Care for your pet like Vince the Vet

Help! My Dog Has Just Eaten A Snail - What Do I Do?

Lots of dogs like to munch on slugs and snails.

And even if they don't, they can still be exposed to lungworm larvae in the slime these creatures leave on grass, toys left in the garden, and puddles or ponds.

The first thing to do if you catch your dog snacking on these ubiquitous gastropods, is not to panic.

Although these are the most common vectors for lungworm infection in dogs, not every slug or snail will pose a risk. Much will depend on the prevalence of this parasite in the local fox population, and other dogs. 

It makes sense however - whether an event like this is a one off or a regular occurrence - to take a few simple steps to minimise the risk of infection developing.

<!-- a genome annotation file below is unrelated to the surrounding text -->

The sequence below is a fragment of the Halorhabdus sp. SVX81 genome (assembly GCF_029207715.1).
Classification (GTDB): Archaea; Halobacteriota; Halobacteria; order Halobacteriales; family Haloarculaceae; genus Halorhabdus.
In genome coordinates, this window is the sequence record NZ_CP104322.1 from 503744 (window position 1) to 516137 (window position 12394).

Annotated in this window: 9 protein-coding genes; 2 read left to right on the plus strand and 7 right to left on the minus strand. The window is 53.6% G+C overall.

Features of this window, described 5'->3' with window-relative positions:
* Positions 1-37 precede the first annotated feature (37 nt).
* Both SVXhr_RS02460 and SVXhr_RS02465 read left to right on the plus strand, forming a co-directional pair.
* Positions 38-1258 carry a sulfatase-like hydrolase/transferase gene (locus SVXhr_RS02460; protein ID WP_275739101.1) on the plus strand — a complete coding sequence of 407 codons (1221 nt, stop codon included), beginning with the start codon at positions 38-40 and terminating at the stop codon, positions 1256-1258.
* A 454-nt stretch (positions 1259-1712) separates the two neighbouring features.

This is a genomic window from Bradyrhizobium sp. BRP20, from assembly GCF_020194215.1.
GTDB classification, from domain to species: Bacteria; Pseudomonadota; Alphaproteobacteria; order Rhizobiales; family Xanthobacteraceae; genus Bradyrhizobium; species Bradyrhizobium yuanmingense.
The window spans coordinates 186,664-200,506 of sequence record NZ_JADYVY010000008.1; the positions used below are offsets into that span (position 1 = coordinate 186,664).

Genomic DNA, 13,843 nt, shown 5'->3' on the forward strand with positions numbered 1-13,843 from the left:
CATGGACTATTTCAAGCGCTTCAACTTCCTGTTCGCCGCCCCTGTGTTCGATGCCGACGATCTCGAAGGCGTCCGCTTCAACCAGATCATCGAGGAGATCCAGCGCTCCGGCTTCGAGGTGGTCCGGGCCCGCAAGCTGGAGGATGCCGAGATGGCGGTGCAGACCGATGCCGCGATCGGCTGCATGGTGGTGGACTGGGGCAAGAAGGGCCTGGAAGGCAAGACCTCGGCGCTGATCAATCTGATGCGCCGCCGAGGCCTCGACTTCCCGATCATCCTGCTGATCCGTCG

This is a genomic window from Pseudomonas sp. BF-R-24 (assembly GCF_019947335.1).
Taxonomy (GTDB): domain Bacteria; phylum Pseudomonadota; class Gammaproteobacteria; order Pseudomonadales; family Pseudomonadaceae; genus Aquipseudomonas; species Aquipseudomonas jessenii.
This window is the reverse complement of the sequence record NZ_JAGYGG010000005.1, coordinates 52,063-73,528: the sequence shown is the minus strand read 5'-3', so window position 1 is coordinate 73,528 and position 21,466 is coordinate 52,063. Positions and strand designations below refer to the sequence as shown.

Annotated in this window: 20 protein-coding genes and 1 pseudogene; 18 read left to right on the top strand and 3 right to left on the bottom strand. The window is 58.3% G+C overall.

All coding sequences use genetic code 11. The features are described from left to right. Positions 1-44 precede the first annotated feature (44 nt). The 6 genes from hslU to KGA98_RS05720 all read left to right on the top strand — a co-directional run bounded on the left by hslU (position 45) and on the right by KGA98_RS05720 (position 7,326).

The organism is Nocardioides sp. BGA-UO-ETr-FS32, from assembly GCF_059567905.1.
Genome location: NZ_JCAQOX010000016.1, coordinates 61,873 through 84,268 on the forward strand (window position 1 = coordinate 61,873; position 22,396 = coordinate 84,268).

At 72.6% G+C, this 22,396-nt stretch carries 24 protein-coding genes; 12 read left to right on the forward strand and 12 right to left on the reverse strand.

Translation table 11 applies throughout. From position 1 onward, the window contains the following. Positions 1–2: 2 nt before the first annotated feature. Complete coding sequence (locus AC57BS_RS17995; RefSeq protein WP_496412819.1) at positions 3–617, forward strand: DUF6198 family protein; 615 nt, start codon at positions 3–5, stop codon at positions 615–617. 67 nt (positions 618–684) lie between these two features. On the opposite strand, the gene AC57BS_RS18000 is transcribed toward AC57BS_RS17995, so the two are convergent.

Aiding The Expulsion Of Lungworm Larvae From The Gut

This can be done as follows:

  1. Give 2-3 drops 3 times daily of both the remedies (Intestinal Cleanse and Organ Cleanse) in the Natural Worm Control and Detoxification Support pack for 2 weeks.

2. Also give 1 teaspoon of freshly ground organic pumpkin seeds twice daily in food, alongside the remedies above for 2 weeks.

After an interval of 2 weeks, repeat the above.

Next, screen the stools for intestinal worms and lungworm using this kit in 5-6 week's time, as it can take a month for adult lungworms to develop and begin to lay eggs.

All dogs are best screened regularly for both intestinal worms and lungworm every 3 months. This helps to pick up any infections that occur in the early stages, so that the most appropriate treatment can be carried out, before serious damage to the gut, lungs and other parts of the body occur.

Additional Long-Term Protection

Adding Immunity to the diet, strengthens the gut immune system, which in turn helps the body eliminate worms and other unwanted guests from the bowels as effectively as possible.